10.25As part of continuing work to create a deeper and fairer economic and monetary union, the Commission will propose bringing the European Stability Mechanism into the European Union legal framework “to make it more democratically accountable, and, at the same time, strengthen its role and decision-making”. Also under this key initiative the Commission will propose creating a dedicated euro area budget line within the EU budget in order to provide four functions: structural reform assistance; a stabilisation function; a backstop for the Banking Union; and a convergence instrument to give pre-membership assistance to Member States on their way to euro membership.

10.26The second key initiative in this area are proposals to complete the Banking Union to achieve both risk reduction and risk sharing. These proposals, together with the Capital Markets Union, aim to help build a stable and integrated financial system for citizens and business.

10.27Finally, launched with a 2025 perspective, the Commission will propose a Communication on the possible creation of a permanent European Minister of Economy and Finance, who is democratically accountable, to increase the efficiency of policy making.

A balanced and progressive trade policy to harness globalisation

10.28The Commission will deliver on the Trade for All Strategy. EU trade deals will be pursued through negotiations with Mercosur and Mexico, and the Commission will work with the European Parliament and Member States to make sure that agreements, including with Japan, Singapore and Vietnam, are reached and properly implemented so that the benefits can be delivered.

An area of Justice and Fundamental rights based on mutual trust

10.29Completion of the Security Union is a key priority for the Commission. This key initiative includes several individual proposals, particularly aimed at combatting terrorism. These include proposals to improve cross-border access by law enforcement authorities to electronic evidence and to financial data and to further strengthen the rules against explosives precursors that terrorists use for homemade weapons.

10.30The Commission also proposes to strengthen the European Union Civil Protection Mechanism and to endow it with its own operational capacities to provide better crisis and emergency support with maximum efficiency and minimum bureaucracy.

10.31Looking ahead to 2025, the Commission proposes two initiatives in this area. The first is a Communication on a possible extension of the tasks of the new European Public Prosecutor’s Office to include the fight against terrorism ahead of a specific Leaders Summit in Vienna in September 2018, dedicated to security matters. The second is an initiative to strengthen the Rule of Law in the European Union.

Towards a new policy on migration

10.32The Commission says that implementation of the European Agenda on Migration is on track, with priority to be given by the European Parliament and the Council to the proposals already on the table. The Commission will furthermore make the necessary proposals in 2018 to revise the Visa Code and upgrade the Visa Information System and in that context will withdraw its proposals for a Visa Code and the Touring Visa.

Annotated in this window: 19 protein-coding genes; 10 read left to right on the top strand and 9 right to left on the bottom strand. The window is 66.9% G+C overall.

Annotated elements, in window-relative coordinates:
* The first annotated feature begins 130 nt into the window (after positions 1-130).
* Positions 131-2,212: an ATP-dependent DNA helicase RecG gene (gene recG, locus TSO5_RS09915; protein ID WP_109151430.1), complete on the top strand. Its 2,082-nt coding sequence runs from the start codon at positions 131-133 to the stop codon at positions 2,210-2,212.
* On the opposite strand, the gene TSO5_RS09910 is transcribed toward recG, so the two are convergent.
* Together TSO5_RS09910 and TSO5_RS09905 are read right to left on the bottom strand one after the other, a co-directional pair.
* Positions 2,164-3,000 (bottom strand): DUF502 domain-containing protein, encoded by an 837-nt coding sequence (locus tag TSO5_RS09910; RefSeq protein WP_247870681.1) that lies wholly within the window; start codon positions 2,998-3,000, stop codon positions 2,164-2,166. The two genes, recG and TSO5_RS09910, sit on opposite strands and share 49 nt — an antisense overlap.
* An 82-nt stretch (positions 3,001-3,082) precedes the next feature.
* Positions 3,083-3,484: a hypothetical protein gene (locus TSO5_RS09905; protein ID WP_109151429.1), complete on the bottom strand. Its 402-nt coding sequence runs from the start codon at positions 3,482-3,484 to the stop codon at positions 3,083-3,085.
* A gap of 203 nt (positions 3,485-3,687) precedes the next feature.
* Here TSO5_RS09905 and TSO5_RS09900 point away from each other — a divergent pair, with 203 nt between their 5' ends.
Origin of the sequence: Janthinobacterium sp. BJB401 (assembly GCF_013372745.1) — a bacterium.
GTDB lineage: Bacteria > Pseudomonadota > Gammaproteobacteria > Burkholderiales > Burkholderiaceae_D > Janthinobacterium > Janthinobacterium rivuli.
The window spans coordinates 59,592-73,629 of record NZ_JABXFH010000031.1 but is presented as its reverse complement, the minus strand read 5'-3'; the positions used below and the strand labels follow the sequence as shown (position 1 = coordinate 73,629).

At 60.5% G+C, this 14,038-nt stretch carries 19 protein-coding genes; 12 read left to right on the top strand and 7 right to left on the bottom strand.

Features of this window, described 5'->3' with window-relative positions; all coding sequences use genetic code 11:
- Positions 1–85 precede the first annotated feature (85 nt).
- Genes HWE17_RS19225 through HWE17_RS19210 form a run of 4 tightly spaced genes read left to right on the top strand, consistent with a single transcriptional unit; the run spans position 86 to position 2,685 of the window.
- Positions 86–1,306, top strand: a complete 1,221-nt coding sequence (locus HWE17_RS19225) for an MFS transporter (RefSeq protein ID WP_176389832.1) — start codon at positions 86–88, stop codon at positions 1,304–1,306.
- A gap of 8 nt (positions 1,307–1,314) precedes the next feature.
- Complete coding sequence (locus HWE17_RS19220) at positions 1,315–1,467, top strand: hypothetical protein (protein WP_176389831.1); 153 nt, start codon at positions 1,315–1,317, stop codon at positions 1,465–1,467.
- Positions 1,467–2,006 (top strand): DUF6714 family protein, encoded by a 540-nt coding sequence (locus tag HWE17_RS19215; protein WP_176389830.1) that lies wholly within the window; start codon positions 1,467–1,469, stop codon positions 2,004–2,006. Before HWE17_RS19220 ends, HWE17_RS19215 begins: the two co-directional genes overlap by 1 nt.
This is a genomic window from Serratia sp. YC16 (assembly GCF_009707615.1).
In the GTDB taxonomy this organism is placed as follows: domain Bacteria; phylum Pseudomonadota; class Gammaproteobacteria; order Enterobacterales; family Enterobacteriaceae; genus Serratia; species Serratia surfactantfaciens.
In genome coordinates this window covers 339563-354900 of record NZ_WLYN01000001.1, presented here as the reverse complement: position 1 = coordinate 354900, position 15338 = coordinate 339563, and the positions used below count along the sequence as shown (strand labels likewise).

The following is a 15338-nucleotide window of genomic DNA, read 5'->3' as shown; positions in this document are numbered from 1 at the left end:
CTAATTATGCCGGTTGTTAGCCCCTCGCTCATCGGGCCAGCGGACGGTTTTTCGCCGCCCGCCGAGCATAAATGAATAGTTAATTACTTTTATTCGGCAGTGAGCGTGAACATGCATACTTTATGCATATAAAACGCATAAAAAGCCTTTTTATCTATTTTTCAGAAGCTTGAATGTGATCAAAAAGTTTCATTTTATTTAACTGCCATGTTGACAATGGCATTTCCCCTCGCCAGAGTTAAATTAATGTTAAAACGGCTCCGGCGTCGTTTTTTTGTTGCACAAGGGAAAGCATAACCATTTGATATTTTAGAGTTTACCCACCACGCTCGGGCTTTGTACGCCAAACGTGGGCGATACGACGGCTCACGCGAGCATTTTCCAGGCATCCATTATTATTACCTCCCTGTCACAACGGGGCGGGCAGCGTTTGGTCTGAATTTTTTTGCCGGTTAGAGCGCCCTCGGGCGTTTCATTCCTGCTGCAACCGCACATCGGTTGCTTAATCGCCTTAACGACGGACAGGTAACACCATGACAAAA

A stronger global actor

10.33The longstanding partnership with countries from Africa, the Caribbean and the Pacific will be renewed, adapting it to the rapidly evolving global context and transforming it into a strong and modern political alliance. Links with Asia will also be enhanced. There will also be new frameworks for engagement with India, Iraq and Iran, following the historic nuclear deal with the latter.

10.34There are two initiatives in this area launched with a 2025 perspective. The first is a credible enlargement perspective, with a strategy for the successful accession of Serbia and Montenegro as frontrunner candidates in the Western Balkans. Looking for more efficiency and consistency in implementing the Common Foreign Policy, the Commission proposes the possibility of further enhancing the use of qualified majority voting in Common Foreign Policy, making use of the so-called ‘passerelle clauses’ in the current treaties.

A Union of Democratic Change

10.35Communicating Europe, is the key initiative in this area. The Commission will produce a Communication on how to make the Union more united, stronger and more democratic in communication terms, proposing a revision of the European Citizens Initiative to make it more accessible and easier to use.

10.36Building on the work of the Task Force headed by First Vice-President Timmermans announced in the State of the Union address, the Commission will present its ideas on further enhancing subsidiarity, proportionality and better regulation to make sure the EU only acts where it can add value. Additionally, with a forward perspective, the Commission will propose options for enhancing efficiency at the helm of the European Union, reflecting on doing less more efficiently and giving back competences to Member States where it makes sense to do so.

The Government’s view

10.37In his Explanatory Memorandum of 14 November 2017, the Minister of State in the Department for Exiting the European Union (Lord Callanan) sets out the Government’s initial view on the implications of the key policy initiatives announced in the CWP.

10.38After stating, in familiar terms, that until the UK exits the EU the Government will continue to negotiate, implement and apply EU legislation, he says that the Government broadly welcomes the CWP 2018. Commenting on the broad range of the CWP the EM summarises that:

“there are some areas where the Government welcomes Commission proposals, areas where we have some concerns and areas where we need more information before forming a complete view.”